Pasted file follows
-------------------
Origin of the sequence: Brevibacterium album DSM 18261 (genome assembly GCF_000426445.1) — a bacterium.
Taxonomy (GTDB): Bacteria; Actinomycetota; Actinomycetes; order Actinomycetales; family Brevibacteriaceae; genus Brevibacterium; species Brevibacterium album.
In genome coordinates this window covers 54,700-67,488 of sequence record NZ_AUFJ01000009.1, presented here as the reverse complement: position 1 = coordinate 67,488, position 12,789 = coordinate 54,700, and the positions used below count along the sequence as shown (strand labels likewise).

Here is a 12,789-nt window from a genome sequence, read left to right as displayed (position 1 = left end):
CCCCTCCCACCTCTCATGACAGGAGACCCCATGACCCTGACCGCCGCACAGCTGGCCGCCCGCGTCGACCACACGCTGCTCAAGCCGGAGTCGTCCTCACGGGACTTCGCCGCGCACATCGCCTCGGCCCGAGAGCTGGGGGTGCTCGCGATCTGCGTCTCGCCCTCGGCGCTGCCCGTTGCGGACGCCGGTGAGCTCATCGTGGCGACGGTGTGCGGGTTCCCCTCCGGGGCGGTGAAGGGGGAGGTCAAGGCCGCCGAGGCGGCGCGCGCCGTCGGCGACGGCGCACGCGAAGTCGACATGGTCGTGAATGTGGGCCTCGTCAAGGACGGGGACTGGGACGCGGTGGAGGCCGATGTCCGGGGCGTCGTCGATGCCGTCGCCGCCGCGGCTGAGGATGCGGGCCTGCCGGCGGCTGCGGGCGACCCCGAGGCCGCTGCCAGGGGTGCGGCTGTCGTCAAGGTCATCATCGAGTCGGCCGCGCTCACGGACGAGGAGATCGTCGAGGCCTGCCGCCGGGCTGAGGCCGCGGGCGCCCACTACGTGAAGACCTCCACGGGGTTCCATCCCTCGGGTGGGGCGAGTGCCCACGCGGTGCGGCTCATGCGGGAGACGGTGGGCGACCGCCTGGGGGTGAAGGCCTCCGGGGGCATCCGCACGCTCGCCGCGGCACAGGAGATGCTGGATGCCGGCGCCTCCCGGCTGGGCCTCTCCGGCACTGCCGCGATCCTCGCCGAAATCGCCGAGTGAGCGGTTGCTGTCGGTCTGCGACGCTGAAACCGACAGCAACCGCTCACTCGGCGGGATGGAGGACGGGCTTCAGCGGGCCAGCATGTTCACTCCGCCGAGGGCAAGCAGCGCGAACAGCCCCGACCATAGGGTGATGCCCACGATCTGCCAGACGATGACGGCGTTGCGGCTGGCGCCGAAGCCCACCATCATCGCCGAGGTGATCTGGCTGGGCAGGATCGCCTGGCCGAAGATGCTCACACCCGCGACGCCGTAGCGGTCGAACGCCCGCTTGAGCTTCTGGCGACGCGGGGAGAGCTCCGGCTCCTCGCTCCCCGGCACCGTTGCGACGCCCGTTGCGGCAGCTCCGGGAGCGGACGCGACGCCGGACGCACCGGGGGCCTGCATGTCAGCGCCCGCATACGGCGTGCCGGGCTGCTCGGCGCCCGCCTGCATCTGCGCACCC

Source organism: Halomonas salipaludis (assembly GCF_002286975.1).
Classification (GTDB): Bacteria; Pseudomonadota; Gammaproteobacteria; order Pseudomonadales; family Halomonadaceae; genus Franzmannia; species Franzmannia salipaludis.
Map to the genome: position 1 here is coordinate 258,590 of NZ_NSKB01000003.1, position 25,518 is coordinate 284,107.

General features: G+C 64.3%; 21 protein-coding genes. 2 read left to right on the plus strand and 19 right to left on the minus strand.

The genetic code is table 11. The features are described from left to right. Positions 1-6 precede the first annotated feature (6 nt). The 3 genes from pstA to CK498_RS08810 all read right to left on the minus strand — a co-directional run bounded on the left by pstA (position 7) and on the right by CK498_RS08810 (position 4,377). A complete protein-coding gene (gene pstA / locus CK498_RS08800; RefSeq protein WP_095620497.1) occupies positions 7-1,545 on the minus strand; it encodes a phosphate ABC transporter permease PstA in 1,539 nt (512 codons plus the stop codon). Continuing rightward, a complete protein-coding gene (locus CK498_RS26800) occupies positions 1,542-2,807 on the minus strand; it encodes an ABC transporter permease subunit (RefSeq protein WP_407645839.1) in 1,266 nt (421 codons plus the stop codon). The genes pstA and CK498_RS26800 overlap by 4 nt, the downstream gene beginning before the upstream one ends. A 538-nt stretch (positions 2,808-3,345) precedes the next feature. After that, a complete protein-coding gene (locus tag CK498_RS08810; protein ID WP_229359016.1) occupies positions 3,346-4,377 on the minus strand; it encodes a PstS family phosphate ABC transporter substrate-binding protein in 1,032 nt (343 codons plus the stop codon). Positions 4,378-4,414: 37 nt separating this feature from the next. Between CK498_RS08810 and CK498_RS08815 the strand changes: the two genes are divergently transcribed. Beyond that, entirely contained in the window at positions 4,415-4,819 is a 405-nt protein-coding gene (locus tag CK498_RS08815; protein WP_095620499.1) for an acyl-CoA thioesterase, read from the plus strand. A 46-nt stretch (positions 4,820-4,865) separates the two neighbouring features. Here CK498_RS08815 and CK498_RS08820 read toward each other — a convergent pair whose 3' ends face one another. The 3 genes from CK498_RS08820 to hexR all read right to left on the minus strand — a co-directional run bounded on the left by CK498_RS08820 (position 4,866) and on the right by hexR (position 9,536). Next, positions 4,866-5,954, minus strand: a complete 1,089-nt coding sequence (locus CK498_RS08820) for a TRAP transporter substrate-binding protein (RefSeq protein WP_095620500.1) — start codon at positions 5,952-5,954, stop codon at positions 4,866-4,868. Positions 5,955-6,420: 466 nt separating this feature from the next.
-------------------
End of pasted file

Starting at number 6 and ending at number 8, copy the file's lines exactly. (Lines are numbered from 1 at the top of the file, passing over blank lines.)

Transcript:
Source organism: Halomonas salipaludis (assembly GCF_002286975.1).
Classification (GTDB): Bacteria; Pseudomonadota; Gammaproteobacteria; order Pseudomonadales; family Halomonadaceae; genus Franzmannia; species Franzmannia salipaludis.
Map to the genome: position 1 here is coordinate 258,590 of NZ_NSKB01000003.1, position 25,518 is coordinate 284,107.